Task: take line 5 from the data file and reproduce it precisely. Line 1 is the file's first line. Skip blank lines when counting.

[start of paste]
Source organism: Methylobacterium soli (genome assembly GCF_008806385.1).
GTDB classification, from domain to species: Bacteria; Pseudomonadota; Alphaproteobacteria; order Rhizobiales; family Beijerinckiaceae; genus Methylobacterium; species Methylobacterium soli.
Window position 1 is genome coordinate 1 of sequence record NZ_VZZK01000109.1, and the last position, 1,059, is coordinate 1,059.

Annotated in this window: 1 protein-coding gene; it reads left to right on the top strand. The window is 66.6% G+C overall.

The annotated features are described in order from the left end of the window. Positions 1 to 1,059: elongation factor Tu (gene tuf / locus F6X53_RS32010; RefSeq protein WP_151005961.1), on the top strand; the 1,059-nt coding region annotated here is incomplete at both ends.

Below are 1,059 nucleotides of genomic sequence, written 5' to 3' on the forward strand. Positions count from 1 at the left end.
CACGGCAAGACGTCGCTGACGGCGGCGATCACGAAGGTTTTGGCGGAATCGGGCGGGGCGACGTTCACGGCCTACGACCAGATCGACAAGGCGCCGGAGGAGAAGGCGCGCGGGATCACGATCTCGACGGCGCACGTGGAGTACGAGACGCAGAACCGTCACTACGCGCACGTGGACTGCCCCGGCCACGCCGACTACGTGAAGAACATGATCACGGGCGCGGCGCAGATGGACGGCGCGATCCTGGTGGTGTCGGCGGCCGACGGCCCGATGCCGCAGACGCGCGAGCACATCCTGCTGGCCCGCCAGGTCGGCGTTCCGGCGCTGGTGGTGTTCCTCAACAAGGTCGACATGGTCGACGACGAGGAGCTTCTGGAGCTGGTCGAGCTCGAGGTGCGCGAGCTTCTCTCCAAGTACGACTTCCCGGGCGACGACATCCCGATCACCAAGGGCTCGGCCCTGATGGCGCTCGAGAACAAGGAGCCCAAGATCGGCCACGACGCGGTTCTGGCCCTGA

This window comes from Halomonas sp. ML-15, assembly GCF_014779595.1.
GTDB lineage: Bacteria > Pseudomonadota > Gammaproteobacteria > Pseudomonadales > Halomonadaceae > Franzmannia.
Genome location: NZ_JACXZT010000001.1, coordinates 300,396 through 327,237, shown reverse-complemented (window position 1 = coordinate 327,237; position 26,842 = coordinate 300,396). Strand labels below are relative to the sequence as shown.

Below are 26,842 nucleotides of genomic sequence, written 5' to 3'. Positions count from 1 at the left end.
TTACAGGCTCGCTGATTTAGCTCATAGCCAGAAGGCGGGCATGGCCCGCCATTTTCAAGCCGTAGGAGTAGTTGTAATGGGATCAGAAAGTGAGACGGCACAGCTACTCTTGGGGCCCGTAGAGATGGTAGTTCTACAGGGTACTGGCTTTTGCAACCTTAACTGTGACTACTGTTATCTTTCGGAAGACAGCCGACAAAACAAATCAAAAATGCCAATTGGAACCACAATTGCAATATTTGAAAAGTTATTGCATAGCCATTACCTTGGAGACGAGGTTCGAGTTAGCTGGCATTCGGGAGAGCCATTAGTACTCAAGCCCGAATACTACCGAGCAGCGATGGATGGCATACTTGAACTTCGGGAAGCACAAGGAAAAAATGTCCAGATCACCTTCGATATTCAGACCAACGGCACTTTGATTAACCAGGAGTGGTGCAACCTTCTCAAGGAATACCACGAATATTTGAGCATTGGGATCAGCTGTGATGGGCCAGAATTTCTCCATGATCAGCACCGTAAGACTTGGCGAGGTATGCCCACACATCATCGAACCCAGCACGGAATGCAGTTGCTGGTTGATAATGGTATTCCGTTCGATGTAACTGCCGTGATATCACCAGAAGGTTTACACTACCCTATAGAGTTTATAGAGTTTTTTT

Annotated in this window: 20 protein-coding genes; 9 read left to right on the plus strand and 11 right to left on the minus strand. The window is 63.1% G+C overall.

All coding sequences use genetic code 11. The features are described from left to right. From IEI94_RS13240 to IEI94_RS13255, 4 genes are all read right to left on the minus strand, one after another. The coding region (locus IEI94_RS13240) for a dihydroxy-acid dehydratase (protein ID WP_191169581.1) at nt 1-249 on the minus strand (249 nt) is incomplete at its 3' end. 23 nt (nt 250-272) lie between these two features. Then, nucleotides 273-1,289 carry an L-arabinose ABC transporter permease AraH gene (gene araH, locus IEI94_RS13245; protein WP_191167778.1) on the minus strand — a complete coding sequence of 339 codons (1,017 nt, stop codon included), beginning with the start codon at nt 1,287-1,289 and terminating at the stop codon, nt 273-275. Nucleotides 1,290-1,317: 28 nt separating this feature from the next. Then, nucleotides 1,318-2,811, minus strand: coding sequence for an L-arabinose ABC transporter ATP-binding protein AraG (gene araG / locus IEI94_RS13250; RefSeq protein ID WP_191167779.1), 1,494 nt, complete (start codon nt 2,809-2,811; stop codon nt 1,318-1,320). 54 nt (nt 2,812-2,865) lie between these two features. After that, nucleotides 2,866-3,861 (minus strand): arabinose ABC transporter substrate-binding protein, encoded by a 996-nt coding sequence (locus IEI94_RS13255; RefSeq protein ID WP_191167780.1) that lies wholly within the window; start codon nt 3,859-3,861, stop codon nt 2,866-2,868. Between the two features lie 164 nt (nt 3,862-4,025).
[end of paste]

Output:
The annotated features are described in order from the left end of the window. Positions 1 to 1,059: elongation factor Tu (gene tuf / locus F6X53_RS32010; RefSeq protein WP_151005961.1), on the top strand; the 1,059-nt coding region annotated here is incomplete at both ends.